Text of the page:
Trying to differentiate it from Bad Blood, the short story (by the same authors).

#11 ::: joann ::: (view all by) ::: August 01, 2011, 06:42 PM:

JDM #10:

Perhaps "Bad Blood" at top, then "a novel by Debra Doyle" line break "and James D. Macdonald" ? That ought to fit *and* fix the "looks like a novelization" problem.

I second Bruce A #8 about the aesthetic value of a skinnier and sans serif font. Mostly, serif fonts don't happen on mmpb covers, and if they do, they're usually all upper case.

#12 ::: James D. Macdonald ::: (view all by) ::: August 01, 2011, 08:06 PM:

Those are good comments about the covers. I'll re-do them shortly.

My Master Plan is, once enough money has come in from the sale of books to pay for it, to hire a real artist to design a set of covers.

#13 ::: Bill Stewart ::: (view all by) ::: August 01, 2011, 08:52 PM:

I like the fonts on the original covers better. On the other hand, the new artwork works for me, while the old art looks more like a Nancy Drew album cover (not that I remember Nancy Drew ever dealing with werewolves.)

#14 ::: P J Evans ::: (view all by) ::: August 01, 2011, 09:05 PM:

I like the new artwork a lot better - the font could, yes, be skinnier, but I wouldn't want it any smaller than the one on Judgment Night.
(I'm not really a fan of the font on the original, even though it's sort of appropriate. It's harder to read.)

#15 ::: James D. Macdonald ::: (view all by) ::: August 01, 2011, 09:07 PM:

The title needs to be readable on an icon 100 px high.

#16 ::: Stepehn Frug ::: (view all by) ::: August 01, 2011, 10:08 PM:

Professional cover artists, you will perceive, are in no danger from me.

I dunno. Like PJ Evans #14, I like the new ones better. Actually, I'll go farther: I like them *A LOT* better. Elegant, classy, simple... no contest.

#17 ::: B. Durbin ::: (view all by) ::: August 02, 2011, 04:37 PM:

My only comment is one of consistency—once you've made your changes, make sure that the title heights & sizes are the same across all three books. That way, when somebody looks across all three, the titles are at the same height and the same size, and it presents a unified look.

Damn, Now I want to play with them. I HAVE THINGS I SHOULD BE DOING. ;)

#18 ::: J Homes ::: (view all by) ::: August 02, 2011, 04:38 PM:

Regarding the merits of the covers:

The old ones, particularly the first, are explicit as to the intended audience. I could tell before reading any of the text that these works were for YAs or older children. Whether you regard that as a good or a bad thing...

The newer covers would not be out of place on something intended for adults.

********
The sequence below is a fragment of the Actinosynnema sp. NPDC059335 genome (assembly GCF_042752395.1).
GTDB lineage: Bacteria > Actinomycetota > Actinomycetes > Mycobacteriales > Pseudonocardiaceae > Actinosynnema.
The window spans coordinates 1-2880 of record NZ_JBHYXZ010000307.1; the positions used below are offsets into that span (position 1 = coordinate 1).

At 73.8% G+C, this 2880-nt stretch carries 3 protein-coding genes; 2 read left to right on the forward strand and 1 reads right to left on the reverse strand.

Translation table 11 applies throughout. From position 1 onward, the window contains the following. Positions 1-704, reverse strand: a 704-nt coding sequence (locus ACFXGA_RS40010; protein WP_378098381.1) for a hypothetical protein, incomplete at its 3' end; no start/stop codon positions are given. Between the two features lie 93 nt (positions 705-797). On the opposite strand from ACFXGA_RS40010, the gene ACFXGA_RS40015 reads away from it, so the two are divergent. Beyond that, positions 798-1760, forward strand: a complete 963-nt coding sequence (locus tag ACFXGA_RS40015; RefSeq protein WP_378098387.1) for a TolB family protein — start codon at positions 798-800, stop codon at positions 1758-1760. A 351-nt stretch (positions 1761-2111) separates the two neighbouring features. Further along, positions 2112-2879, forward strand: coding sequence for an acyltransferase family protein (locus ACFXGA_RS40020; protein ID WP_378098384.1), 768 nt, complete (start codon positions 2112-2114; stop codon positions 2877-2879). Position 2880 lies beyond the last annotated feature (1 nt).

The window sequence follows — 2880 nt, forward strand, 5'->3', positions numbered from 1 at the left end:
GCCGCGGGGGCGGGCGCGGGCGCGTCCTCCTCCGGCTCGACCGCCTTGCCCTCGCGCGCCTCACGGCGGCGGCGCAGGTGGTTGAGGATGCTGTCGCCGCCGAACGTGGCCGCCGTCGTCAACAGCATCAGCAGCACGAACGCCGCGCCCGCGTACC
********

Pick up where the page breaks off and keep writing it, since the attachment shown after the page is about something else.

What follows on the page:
J Homes.

#19 ::: John D. Berry ::: (view all by) ::: August 03, 2011, 01:20 AM:

May I may a couple of suggestions?

Close up the leading (inter-line spacing). The spacing on “Judgment Night” looks OK, but in the other two titles, the two lines look almost unconnected to each other. Since there are no descenders (bits of the letters sticking down) in the words in the first line of either of those titles, why not close up the vertical spacing until it looks right to you?

Also, keep everything either flush left or flush right. If some textual element looks like it's floating in the middle (like “The Novel” in the first cover, or “Bad Blood #3” in the third), it makes the overall effect flaccid. Make the position of every element count.

I do wonder why you didn’t simply subtitle the first book “Bad Blood #1,” but no doubt you have your reasons.

Good luck with this. As you and several others have pointed out, the cover image these days needs to look good, and communicate, at thumbnail size onscreen. I’m not sure the authors’ names will come across that way, but the title will, against the background textures.

Oh, one more thing: get rid of that typewriter apostrophe in “Hunters’.”

Okay, yet one more thing. “My Master Plan is, once enough money has come in from the sale of books to pay for it, to hire a real artist to design a set of covers.” What you want is a *designer* to design the covers, not an artist. They might be one and the same, but usually aren’t.


#20 ::: James D. Macdonald ::: (view all by) ::: October 06, 2011, 06:47 AM:

Perhaps it's because the covers suck, perhaps its the cover price, perhaps it's because I'm not running around spamming Twitter, Facebook, and any book-blog with an open comment thread, but sales haven't been too darned encouraging.

Sales to date, all formats:

Bad Blood 28
Hunters' Moon 9
Judgment Night 10

#21 ::: Melissa Singer sees SPAM ::: (view all by) ::: October 27, 2011, 11:03 PM:

nothing germane to say, heading for bed anyway.

#22 ::: James D. Macdonald ::: (view all by) ::: December 05, 2011, 01:48 PM:

I've put new covers on the Bad Blood series, changed the covers on my web page, and, since they're automagically-linked from Smashwords to this post, the new covers are here, too.

I might put up copies of the old self-made covers, so the earlier comments aren't totally meaningless.

Give me a minute, and I shall....

#24 ::: Jim Macdonald ::: (view all by) ::: June 14, 2012, 11:41 AM:

The Bad Blood trilogy as an all-in-one volume.

137,000 words. 662 pages.